“Perfectly understandable and reasonable. I wish I could help you find him, but even the best description often falls short of the reality. You only have to look at the paintings that are being produced nowadays. They are flat and lifeless, and the true features of a person are usually different to those portrayed.”

Stella was just considering whether to fetch the sketch, when Ulrich entered and bowed. “Excuse me, m’lady, but the Duke has arrived.”

“He’s probably already eaten, but ask him if he’d like some breakfast. God knows the man has an iron stomach.”

“Pardon me, m’lady, but I don’t think his is a social call. I believe he’s here to see the priest.”

“Oh well, in that case they’ll be closeted for hours,” remarked her ladyship, and Stella thought she discerned a note of disapproval. “No doubt I’ll see him later. You may go.” Ulrich bowed again and exited the room. “Now, what were we talking about? Oh yes, your mysterious young man. I don’t suppose you know his name?”

“No, nor did I see any initials on his handkerchief when he wiped his mouth after he…erm…”

Pamela had the good grace to save the girl from embarrassment. “How very disagreeable,” she said quickly. She paused and then went on, “I believe you said there were not many passengers on the ship.”

“Correct.”

“Well it occurs to me that the Duke could make enquiries with the shipping company. It should be an easy enough list to sift.”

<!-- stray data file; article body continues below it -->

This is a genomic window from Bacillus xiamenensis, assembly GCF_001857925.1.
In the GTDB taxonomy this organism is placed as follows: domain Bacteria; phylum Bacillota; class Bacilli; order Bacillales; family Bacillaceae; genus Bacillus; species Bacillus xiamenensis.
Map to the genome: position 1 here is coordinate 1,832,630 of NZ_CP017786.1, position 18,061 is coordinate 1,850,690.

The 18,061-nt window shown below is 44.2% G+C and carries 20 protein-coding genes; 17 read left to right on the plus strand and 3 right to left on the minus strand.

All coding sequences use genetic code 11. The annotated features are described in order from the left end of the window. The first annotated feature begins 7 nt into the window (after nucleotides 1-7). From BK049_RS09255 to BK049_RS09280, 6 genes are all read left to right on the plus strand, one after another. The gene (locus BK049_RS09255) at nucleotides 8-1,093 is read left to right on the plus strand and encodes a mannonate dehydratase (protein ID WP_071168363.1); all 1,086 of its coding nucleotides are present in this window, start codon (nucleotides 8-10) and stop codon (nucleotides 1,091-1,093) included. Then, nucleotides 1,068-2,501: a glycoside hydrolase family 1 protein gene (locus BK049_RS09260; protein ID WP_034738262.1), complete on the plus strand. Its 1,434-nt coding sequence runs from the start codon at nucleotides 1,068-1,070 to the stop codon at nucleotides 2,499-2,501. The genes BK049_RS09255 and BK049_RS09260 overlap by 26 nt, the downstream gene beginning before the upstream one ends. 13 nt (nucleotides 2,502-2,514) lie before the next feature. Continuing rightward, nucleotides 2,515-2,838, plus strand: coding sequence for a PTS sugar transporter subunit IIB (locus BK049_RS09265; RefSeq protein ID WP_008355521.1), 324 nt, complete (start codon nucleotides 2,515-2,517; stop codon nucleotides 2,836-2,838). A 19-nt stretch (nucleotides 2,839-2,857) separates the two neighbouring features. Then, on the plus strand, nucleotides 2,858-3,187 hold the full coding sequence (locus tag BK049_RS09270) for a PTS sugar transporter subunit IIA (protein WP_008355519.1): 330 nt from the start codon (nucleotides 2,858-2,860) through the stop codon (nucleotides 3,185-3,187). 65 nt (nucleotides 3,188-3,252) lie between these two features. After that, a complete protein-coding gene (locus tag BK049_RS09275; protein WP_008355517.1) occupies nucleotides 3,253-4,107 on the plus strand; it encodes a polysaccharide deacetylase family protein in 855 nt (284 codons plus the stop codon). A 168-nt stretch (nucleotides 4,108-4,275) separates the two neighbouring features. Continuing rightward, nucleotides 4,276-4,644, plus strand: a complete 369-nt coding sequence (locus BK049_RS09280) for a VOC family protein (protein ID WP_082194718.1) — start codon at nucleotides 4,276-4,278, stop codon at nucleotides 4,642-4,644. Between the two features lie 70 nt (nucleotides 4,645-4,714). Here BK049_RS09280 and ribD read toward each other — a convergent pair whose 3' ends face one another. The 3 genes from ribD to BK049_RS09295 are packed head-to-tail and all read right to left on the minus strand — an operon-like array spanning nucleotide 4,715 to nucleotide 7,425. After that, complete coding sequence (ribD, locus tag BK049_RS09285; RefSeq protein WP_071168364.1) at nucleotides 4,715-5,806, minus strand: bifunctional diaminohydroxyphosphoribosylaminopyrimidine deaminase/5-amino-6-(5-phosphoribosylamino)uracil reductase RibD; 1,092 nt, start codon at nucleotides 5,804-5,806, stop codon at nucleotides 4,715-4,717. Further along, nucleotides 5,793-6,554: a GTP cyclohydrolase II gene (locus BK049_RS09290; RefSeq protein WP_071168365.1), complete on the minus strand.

Stella sat upright, her face flushed with alarm. "No. I don’t want anyone to know about this. I feel foolish enough as it is."

"My dear child, I am perfectly capable of conducting discreet enquiries. Of course, if you want to be kept in the dark, you have only to say so and the matter will never be spoken of again. The decision is yours.”

Stella instantly capitulated. Once again she thought of producing the sketch, but then decided against it. In her opinion, her talent as an artist was amateur at best. Besides, as Lady Pamela had rightly pointed out, the true features of a person in a picture were usually different to those portrayed.



Amongst other treasures, the Faulkner estate included a large library of old books and manuscripts, and an extensive collection of paintings, most of which had not been seen in years. This was not due to inferior quality or subject matter, but rather, that there was not enough wall space to display them in one place. As a consequence, many of the works were in the attics of Foxbury Chase and Craxton Hall, and the duke had often made the comment that he would ‘send for an expert to sort them all out’.

Partly by circumstance and partly by the ‘saucy’ influence of Katrina Welsley, the duke had been persuaded to hire a scholar and supposed expert for the slow, arguably painstaking task of cataloguing the collections.

The ‘circumstance’ was that the local vicar, who would have exerted far more effort and enthusiasm for the task than the current incumbent, had met with a terrible accident and broken both his legs. He was now convalescing on the Isle of Wight. As to Katrina Welsley’s influence, her involvement amounted to a nasty case of blackmail.

She had not seen her uncle, the Reverend David Twissleton, for many years. This was partially due to the fact that he lived in London, but more particularly because he was a priest. Then one evening, upon leaving a private party, she had been astonished to find him waiting for her in a private carriage. For the sake of appearances, and thinking him ignorant of her nocturnal activities, Katrina had willingly climbed inside the carriage. Moment’s later, tears and mucus and a trickle of blood had run down her face.

“You,” he had panted, slapping her face while trying to ram his skinny cock down her throat, “will do exactly what I tell you, otherwise I will expose you for the debased whore you are.”